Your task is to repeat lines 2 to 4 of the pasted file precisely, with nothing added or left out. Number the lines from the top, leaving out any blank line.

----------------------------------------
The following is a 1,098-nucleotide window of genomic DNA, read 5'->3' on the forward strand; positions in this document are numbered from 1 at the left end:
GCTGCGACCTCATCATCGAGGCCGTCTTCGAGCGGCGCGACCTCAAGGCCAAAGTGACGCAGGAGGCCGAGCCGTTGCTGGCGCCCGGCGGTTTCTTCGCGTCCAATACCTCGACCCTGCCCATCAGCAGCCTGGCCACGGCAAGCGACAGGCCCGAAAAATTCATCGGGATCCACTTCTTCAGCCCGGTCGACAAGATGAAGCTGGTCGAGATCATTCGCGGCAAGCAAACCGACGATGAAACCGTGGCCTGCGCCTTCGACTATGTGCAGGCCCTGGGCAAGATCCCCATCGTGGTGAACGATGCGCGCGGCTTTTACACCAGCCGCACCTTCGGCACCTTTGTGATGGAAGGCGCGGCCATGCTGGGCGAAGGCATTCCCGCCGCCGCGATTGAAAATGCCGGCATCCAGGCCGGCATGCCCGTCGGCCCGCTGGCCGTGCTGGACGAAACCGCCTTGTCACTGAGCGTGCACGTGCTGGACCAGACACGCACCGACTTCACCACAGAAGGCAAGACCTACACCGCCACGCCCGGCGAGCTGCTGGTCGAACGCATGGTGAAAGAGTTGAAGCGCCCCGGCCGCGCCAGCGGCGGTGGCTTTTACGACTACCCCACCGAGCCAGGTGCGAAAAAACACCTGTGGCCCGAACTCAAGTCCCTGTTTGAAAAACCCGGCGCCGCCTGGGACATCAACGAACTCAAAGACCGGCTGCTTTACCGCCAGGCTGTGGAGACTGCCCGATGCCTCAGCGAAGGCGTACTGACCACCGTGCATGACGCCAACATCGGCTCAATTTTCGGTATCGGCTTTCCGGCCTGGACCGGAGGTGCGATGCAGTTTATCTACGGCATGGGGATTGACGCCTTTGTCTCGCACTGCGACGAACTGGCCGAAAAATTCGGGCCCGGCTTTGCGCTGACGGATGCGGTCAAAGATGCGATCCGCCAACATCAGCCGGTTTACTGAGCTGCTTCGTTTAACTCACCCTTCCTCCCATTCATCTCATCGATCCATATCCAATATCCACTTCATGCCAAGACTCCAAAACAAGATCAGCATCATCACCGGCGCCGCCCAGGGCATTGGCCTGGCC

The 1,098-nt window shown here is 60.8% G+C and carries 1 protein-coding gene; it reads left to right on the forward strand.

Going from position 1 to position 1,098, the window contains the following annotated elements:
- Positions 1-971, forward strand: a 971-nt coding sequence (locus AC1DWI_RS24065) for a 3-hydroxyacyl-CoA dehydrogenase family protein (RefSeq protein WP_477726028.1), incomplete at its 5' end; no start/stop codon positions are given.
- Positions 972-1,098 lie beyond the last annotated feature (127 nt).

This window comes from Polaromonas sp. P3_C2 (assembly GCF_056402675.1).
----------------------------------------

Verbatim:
GCTGCGACCTCATCATCGAGGCCGTCTTCGAGCGGCGCGACCTCAAGGCCAAAGTGACGCAGGAGGCCGAGCCGTTGCTGGCGCCCGGCGGTTTCTTCGCGTCCAATACCTCGACCCTGCCCATCAGCAGCCTGGCCACGGCAAGCGACAGGCCCGAAAAATTCATCGGGATCCACTTCTTCAGCCCGGTCGACAAGATGAAGCTGGTCGAGATCATTCGCGGCAAGCAAACCGACGATGAAACCGTGGCCTGCGCCTTCGACTATGTGCAGGCCCTGGGCAAGATCCCCATCGTGGTGAACGATGCGCGCGGCTTTTACACCAGCCGCACCTTCGGCACCTTTGTGATGGAAGGCGCGGCCATGCTGGGCGAAGGCATTCCCGCCGCCGCGATTGAAAATGCCGGCATCCAGGCCGGCATGCCCGTCGGCCCGCTGGCCGTGCTGGACGAAACCGCCTTGTCACTGAGCGTGCACGTGCTGGACCAGACACGCACCGACTTCACCACAGAAGGCAAGACCTACACCGCCACGCCCGGCGAGCTGCTGGTCGAACGCATGGTGAAAGAGTTGAAGCGCCCCGGCCGCGCCAGCGGCGGTGGCTTTTACGACTACCCCACCGAGCCAGGTGCGAAAAAACACCTGTGGCCCGAACTCAAGTCCCTGTTTGAAAAACCCGGCGCCGCCTGGGACATCAACGAACTCAAAGACCGGCTGCTTTACCGCCAGGCTGTGGAGACTGCCCGATGCCTCAGCGAAGGCGTACTGACCACCGTGCATGACGCCAACATCGGCTCAATTTTCGGTATCGGCTTTCCGGCCTGGACCGGAGGTGCGATGCAGTTTATCTACGGCATGGGGATTGACGCCTTTGTCTCGCACTGCGACGAACTGGCCGAAAAATTCGGGCCCGGCTTTGCGCTGACGGATGCGGTCAAAGATGCGATCCGCCAACATCAGCCGGTTTACTGAGCTGCTTCGTTTAACTCACCCTTCCTCCCATTCATCTCATCGATCCATATCCAATATCCACTTCATGCCAAGACTCCAAAACAAGATCAGCATCATCACCGGCGCCGCCCAGGGCATTGGCCTGGCC

The 1,098-nt window shown here is 60.8% G+C and carries 1 protein-coding gene; it reads left to right on the forward strand.

Going from position 1 to position 1,098, the window contains the following annotated elements: